As per the data of the Department of Industrial Policy and Promotion (DIPP), during the financial year 2013-14, India received $5.98 billion in FDI from Singapore, whereas it was $4.85 billion from Mauritius. With this, Singapore has replaced Mauritius as the top contributor to India’s FDI. FDI inflow recorded in 2013-14 is the highest ever received from Singapore since 2006-07 which accounts for around 25% of total FDI inflow in India.
Experts believe that the Double Taxation Avoidance Agreement (DTAA) with Singapore incorporates Limit-of-Benefit (LoB) clause which has provided comfort to overseas investors based there. LoB clause in India-Singapore treaty justifies the substance in Singaporean entities, bringing certainty and avoiding possibilities of litigations.
FDI inflows from Mauritius have begun enervating on apprehensions over the impact of General Anti Avoidance Rules (GAAR) and possible re-negotiation of the tax avoidance treaty. The debatable General Anti Avoidance Rules provision, which seeks to curb tax avoidance by investors routing their funds through tax havens, will come into effect from April 1, 2016 in India. The rule will be applicable to entities claiming tax benefit of at least Rs 3 crore. It will apply to Foreign Institutional Investors (FIIs) that have claimed benefits under any DTAA.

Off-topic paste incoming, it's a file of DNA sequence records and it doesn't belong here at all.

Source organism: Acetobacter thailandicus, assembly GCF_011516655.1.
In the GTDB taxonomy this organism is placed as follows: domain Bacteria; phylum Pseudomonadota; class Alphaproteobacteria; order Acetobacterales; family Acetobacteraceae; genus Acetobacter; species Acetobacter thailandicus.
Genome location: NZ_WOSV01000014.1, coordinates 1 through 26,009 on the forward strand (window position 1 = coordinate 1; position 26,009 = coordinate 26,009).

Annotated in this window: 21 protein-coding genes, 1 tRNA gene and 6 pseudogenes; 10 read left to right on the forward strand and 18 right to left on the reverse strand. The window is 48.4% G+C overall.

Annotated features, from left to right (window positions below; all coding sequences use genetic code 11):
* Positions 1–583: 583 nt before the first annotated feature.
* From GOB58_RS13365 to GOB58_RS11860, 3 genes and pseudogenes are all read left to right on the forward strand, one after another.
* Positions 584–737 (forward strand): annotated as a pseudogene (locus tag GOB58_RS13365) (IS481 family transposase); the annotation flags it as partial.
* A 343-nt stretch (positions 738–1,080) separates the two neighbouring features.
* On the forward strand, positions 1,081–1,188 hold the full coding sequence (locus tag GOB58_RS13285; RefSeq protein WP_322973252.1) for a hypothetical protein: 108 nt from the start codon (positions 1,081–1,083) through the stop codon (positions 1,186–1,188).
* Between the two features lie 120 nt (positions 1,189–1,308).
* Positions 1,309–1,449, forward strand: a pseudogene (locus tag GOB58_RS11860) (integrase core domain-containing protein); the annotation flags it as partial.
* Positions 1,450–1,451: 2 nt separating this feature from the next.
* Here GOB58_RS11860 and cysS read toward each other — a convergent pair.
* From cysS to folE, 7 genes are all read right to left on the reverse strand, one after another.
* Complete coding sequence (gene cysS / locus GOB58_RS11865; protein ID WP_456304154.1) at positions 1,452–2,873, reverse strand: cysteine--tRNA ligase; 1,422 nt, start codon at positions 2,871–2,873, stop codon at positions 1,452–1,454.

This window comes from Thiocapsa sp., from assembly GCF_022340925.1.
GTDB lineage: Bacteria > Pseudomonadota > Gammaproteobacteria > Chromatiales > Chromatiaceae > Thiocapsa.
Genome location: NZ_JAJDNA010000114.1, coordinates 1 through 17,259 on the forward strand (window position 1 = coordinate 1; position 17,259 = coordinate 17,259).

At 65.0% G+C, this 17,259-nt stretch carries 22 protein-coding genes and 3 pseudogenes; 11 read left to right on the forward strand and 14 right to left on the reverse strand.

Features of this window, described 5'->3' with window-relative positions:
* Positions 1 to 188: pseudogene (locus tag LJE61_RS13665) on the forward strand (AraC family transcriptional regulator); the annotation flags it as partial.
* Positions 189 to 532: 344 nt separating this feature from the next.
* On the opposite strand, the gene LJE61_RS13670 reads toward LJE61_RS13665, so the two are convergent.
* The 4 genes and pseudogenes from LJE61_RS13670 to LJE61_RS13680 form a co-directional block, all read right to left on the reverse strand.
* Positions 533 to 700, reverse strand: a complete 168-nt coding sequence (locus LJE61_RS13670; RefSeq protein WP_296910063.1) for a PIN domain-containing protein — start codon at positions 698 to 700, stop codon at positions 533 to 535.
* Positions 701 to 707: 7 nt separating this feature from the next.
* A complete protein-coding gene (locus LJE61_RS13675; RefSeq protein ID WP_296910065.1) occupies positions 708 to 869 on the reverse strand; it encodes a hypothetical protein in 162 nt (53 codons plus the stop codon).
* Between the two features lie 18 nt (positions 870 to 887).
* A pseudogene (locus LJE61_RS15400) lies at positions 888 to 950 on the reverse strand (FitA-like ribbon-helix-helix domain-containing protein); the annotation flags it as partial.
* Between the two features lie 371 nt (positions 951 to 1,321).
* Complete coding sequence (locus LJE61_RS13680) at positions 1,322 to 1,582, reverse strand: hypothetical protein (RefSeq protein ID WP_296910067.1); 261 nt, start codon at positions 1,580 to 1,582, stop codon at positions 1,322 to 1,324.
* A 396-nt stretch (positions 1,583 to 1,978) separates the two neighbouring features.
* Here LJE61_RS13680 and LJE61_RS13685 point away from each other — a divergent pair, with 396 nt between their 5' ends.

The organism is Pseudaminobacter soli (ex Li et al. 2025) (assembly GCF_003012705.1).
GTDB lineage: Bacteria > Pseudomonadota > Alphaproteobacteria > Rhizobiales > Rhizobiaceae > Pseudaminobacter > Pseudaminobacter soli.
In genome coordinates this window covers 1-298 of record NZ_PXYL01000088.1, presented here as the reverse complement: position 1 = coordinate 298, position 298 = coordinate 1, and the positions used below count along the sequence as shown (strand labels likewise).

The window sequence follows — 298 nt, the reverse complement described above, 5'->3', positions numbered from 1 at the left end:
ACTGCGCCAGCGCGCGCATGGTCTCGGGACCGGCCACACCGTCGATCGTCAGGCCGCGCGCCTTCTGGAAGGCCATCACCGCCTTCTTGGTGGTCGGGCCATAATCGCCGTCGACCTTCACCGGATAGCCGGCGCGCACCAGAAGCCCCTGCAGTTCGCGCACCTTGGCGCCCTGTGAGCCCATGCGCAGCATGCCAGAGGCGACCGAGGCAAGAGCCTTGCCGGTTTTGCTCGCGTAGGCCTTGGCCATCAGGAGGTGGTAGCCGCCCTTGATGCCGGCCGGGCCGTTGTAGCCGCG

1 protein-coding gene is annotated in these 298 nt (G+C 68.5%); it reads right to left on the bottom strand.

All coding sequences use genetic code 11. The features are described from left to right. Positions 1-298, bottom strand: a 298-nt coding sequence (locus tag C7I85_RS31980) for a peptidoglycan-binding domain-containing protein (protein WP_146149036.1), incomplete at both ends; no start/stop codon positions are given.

The DTAA signed between India and Mauritius DTAA is under revision amid concerns that Mauritius is being used for round-tripping of funds into India even though that country has always maintained that there have been no strong evidence of any such misuse.